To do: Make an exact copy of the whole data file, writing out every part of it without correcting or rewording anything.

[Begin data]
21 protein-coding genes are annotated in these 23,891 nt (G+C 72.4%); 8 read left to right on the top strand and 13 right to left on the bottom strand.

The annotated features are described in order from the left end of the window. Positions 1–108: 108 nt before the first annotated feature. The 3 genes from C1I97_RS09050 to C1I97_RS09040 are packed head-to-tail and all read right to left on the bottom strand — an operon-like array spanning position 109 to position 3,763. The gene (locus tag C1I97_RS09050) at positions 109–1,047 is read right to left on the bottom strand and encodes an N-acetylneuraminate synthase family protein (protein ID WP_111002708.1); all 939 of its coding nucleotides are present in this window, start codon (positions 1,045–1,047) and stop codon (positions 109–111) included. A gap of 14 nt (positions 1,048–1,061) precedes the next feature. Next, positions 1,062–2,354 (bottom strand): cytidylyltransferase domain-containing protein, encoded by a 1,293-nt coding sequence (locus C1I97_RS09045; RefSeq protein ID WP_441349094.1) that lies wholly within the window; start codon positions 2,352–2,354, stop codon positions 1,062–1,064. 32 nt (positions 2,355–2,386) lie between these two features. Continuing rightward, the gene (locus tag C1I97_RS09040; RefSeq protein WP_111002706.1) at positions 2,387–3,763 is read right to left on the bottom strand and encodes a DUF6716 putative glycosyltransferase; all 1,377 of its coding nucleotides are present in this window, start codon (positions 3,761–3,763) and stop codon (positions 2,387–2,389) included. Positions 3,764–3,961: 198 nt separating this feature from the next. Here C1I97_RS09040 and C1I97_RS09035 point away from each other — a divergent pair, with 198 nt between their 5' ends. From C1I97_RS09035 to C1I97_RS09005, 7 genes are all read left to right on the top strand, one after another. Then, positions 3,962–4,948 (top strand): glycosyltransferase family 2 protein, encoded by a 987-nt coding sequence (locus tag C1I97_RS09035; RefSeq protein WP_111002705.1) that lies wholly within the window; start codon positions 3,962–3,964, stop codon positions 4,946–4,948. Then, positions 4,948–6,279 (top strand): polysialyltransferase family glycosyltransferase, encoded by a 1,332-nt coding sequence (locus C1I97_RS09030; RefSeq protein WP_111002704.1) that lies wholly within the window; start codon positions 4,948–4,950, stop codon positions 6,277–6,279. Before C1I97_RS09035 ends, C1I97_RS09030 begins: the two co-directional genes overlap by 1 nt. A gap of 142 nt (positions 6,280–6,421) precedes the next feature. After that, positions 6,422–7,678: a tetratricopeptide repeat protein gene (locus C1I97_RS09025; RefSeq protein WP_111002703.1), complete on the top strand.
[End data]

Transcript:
21 protein-coding genes are annotated in these 23,891 nt (G+C 72.4%); 8 read left to right on the top strand and 13 right to left on the bottom strand.

The annotated features are described in order from the left end of the window. Positions 1–108: 108 nt before the first annotated feature. The 3 genes from C1I97_RS09050 to C1I97_RS09040 are packed head-to-tail and all read right to left on the bottom strand — an operon-like array spanning position 109 to position 3,763. The gene (locus tag C1I97_RS09050) at positions 109–1,047 is read right to left on the bottom strand and encodes an N-acetylneuraminate synthase family protein (protein ID WP_111002708.1); all 939 of its coding nucleotides are present in this window, start codon (positions 1,045–1,047) and stop codon (positions 109–111) included. A gap of 14 nt (positions 1,048–1,061) precedes the next feature. Next, positions 1,062–2,354 (bottom strand): cytidylyltransferase domain-containing protein, encoded by a 1,293-nt coding sequence (locus C1I97_RS09045; RefSeq protein ID WP_441349094.1) that lies wholly within the window; start codon positions 2,352–2,354, stop codon positions 1,062–1,064. 32 nt (positions 2,355–2,386) lie between these two features. Continuing rightward, the gene (locus tag C1I97_RS09040; RefSeq protein WP_111002706.1) at positions 2,387–3,763 is read right to left on the bottom strand and encodes a DUF6716 putative glycosyltransferase; all 1,377 of its coding nucleotides are present in this window, start codon (positions 3,761–3,763) and stop codon (positions 2,387–2,389) included. Positions 3,764–3,961: 198 nt separating this feature from the next. Here C1I97_RS09040 and C1I97_RS09035 point away from each other — a divergent pair, with 198 nt between their 5' ends. From C1I97_RS09035 to C1I97_RS09005, 7 genes are all read left to right on the top strand, one after another. Then, positions 3,962–4,948 (top strand): glycosyltransferase family 2 protein, encoded by a 987-nt coding sequence (locus tag C1I97_RS09035; RefSeq protein WP_111002705.1) that lies wholly within the window; start codon positions 3,962–3,964, stop codon positions 4,946–4,948. Then, positions 4,948–6,279 (top strand): polysialyltransferase family glycosyltransferase, encoded by a 1,332-nt coding sequence (locus C1I97_RS09030; RefSeq protein WP_111002704.1) that lies wholly within the window; start codon positions 4,948–4,950, stop codon positions 6,277–6,279. Before C1I97_RS09035 ends, C1I97_RS09030 begins: the two co-directional genes overlap by 1 nt. A gap of 142 nt (positions 6,280–6,421) precedes the next feature. After that, positions 6,422–7,678: a tetratricopeptide repeat protein gene (locus C1I97_RS09025; RefSeq protein WP_111002703.1), complete on the top strand.